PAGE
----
On Tuesday our music columnist Ajike met with one of Nigeria’s legendary female Juju Music Icon Queen Ayotunde Balogun to reminisce with on her life as a female juju musician. Queen Ayotunde Kofoworola Balogun who clocked 60 last year is a native of Ilesa in Osun State. She started her musical career over 23 years ago and born into a family of music lovers with her 89 year old mum still active in the church choir. Queen Ayotunde Balogun had her primary school education at benevolent High School, Martins street, Ojuelegba and Secondary at Victory high School Ikeja before she finally took a correspondent exam in London Royal school of Music and got a diploma. She is the first woman to become the president of AJUMN (ASSOCATION OF JUJU MUSICIANS OF NIGERIA). Today she has over 6 albums to her credit and has become a force to reckon with in Juju music an indigenous music genre that has its root as far back as 1914 and predominantly sang by the yoruba’ s in Nigeria . Please find the below her interview.
How did music start for you?
I never thought I could go into music. It was one of my friends who cajoled me into music when she said I should play for her during an event she put together for her father.
When precisely did you start your musical career?
For me it started in 1995. I remembered in the year 1996 I played at the wedding ceremony of the child of Prince Julius Adelusi Adeluyi a former Minister of health and Human resources and the owner of Julie Pharmacy. In later years I played at the wedding ceremony of children of prominent Nigerians like Augustus Aikhomu, President Ibrahim Babangida, Atiku Abubakar, , etc
Queen did you go for any special training in music?
Yes I did and that is one of the things that stand me out today in my chosen profession. I went to school of music in Martins Street, Ojulegba . I also attended London Royal School of music and got a diploma.
Who encouraged your musical career?
Well I can say Mrs Titi oyenuga was part of those who influenced me but music finally started in me when my big uncle Olu Ajanaku saw me playing at an event in Ilesha my hometown. He later took me to LA’s Club in Ikoyi where I started performing every week.
What was life generally like in LA’s then and how well were you accepted as a juju musician in a male dominated field?
During my performance at LA’s the crowd was always very massive to the extent that you see all the roads getting blocked with cars just to come and listen to my music. Some people come all the way from overseas just to watch me play. At LA’s I was opportune to meet the likes of Governor Asiwaju Ahmed Tinubu who always enjoyed one of my songs which makes him raise his hands in the air every time he hears it.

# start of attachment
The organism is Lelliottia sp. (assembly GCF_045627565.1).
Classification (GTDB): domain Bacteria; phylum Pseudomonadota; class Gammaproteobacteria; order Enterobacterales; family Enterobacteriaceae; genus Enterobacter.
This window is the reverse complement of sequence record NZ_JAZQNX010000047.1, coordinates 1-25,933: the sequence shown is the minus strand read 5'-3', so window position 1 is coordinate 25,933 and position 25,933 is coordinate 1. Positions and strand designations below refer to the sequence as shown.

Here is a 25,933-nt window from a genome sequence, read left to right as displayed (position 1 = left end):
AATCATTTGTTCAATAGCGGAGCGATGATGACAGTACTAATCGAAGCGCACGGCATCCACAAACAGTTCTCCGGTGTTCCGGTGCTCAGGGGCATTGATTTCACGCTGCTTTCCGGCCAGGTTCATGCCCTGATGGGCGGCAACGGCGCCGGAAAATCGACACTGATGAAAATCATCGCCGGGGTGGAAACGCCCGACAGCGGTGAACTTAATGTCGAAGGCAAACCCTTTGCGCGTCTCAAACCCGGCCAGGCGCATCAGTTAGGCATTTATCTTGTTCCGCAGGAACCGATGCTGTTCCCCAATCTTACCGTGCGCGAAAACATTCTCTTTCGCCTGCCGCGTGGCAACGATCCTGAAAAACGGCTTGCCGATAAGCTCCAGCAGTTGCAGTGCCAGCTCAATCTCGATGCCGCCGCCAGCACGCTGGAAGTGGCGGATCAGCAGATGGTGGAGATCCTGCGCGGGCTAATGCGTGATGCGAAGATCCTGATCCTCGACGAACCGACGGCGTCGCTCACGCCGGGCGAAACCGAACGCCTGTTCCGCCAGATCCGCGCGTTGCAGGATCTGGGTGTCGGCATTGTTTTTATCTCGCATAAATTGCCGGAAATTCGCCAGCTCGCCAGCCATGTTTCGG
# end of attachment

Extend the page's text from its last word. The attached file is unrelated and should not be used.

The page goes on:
Also Governor Babatunde Fashola, Governor Rauf Aregbesola, Governor Gbenga Daniel and other top shot business magnates also converge at to LA’s to watch me play. Many a time’s people will wait till very late in the night till I come just to listen to my music. When they see me enter the club they will start clapping their hands.
Will you describe yourself as a socialite?
Growing up in a Christian home made me more of a churchy person. I never thought I could go into music. My husband always made jest of me anytime we go out and when it is late I ask him that I want to go and sleep in the car to wait for him. Later when I took the job of a musician I found myself playing late in the night and even sometimes we drive very late in the midnight because of shows in and outside Lagos. I wasn’t a socialite growing up but now the job has made me one.
You have a very good voice what else do you do with this voice?
I do jingles a lot. I have done several political campaign jingles for Governor Asiwaju Ahmed Tinubu and even Governor Ambode too. I have also ran advert jingles for different companies like Munacom during the days of Remi Olowude and done quite some few for Veleta Drink.
How was it like for you as a musician facing large audience, didn’t you ever feel shy or intimidated?
For me I have been singing in the church taking solo. My mum who is now age 89 years is also active in church music. Coming from this type of background I didn’t have any problem facing a larger crowd.
What keeps you going?
I love to make people happy and see people happy around me. I love it when people tell me that my music makes them happy. These are the things that keep me going.
It is the believe of many that to be a prominent Juju musician you must go the diabolical way to get to the top, what is your take on all of these?
The likes of KSA and Ebenezer Obey were very hardworking and innovative. Up till today they still rehearse and this is why they are where they are today. The younger musicians need to embrace hardwork to get to where these men are today. When I was young I remember watching live performances of the likes of Tunde Nightingale, Ik Dairo they were all very hardworking and focused.
Finally Ma how do you feel as a female musician in a male dominated Genre like Juju Music?
Well I must confess I feel okay. Sadly I never met Queen Oladunni Decency who was the first juju musician in Nigeria. I took over from her as the next female juju musician in Nigeria. I have always gotten support from the older juju musicians and I have also been able to encourage other female juju musicians coming after me like Titi Oguntoyinbo, Folake, Seun, etc who are also doing well.